Those who have enough wealth to pay Zakaat must offer the sacrifice for Allah. It is the tradition of Prophet Ibrahim (as) and a strongly recommended Sunnah. A lamb, sheep, goat, cow, buffalo, or camel can be offered as the sacrifice. There are seven shares in a cow, buffalo and camel. The sacrifice should be accomplished by slaughtering the animal after Salaat-al-Eid. The sacrifice also called Udhiyah or Qurbani last for three days from 10th Zdilhijjah until the sunset of 12th Zdilhijjah. The meat should be divided into three shares: one for the family the second for relatives and friend and the third share is for the poor and the needy.

The issue of moon sighting

How do we determine the date of Eid al-Adha ? Is it Eid al-Adha or Eid al-Hajj?

The Messenger (SAW) made Eid al-Adha obligatory for all the Muslims in the second year of Hijrah. It was 9 years before he performed the Hajj. If Eid al-Adha is dependent on Hajj date in Makka then why did he start celebrating it 9 years before the Hajj became obligatory for the Muslims?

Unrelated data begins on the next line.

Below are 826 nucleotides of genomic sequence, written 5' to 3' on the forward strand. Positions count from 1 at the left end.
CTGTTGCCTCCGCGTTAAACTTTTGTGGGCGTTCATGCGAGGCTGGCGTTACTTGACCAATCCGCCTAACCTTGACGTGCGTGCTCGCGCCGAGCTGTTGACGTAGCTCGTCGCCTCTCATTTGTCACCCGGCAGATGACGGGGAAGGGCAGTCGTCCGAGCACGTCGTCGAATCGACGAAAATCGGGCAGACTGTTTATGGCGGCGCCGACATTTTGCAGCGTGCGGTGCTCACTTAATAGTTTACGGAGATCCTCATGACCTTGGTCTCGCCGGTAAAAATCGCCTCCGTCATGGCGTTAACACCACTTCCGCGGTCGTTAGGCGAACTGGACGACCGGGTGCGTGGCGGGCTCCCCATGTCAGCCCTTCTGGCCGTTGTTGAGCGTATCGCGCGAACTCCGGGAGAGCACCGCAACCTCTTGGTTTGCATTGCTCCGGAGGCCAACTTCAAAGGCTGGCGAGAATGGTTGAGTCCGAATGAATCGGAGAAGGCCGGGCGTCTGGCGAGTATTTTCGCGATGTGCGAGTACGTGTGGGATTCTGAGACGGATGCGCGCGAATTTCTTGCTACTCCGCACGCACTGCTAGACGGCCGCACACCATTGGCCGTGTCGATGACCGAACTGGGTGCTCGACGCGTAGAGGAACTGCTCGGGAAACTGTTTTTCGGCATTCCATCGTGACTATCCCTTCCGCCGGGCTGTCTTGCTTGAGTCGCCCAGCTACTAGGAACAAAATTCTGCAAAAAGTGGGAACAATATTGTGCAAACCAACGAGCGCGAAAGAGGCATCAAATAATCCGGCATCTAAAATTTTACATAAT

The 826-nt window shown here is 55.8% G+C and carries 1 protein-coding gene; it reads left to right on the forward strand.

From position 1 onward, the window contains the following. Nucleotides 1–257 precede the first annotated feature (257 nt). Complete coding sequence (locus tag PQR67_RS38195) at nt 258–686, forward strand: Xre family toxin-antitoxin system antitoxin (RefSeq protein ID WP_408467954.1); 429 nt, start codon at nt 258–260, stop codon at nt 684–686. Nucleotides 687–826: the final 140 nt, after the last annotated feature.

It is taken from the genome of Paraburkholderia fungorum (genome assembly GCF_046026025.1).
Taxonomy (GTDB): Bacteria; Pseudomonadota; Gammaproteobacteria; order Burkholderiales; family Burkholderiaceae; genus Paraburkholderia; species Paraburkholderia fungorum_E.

The Messenger (SAW) determined Eid al-Adha date solely by the sighted crescent. The Hadith specifies “Hilal D.Hijja” for “Udhiya”.

The Messenger (SAW) used to fast the 9 D.Hijja and not “Arafah in Makka”.

If Eid al-Adha is determined by the Hajj date then why did the Messenger (SAW) make no effort to ascertain the Arafah dates in Makka for his Eid celebration in Medina? At least after the conquest of Makka there was no problem in finding out when the Arafah was going to be. The Messenger (SAW) made no attempt to know or inform the Muslims in Medina when the Hajj was in Makka. Every Muslim community prayed according to its sighting of D. Hijjah crescent. The Messenger (SAW) at least once prayed Eid al-Adha during a journey and sacrificed there on the 10 D.Hijja.

The Khulafa and the Companions were aware of the problem that the D. Hijja crescent is not visible everywhere on the same day. They made no attempt to inform the Muslims living in nearby towns about the Hajj date. Muslims celebrated Eid-Adha according to whenever and wherever they saw the crescent.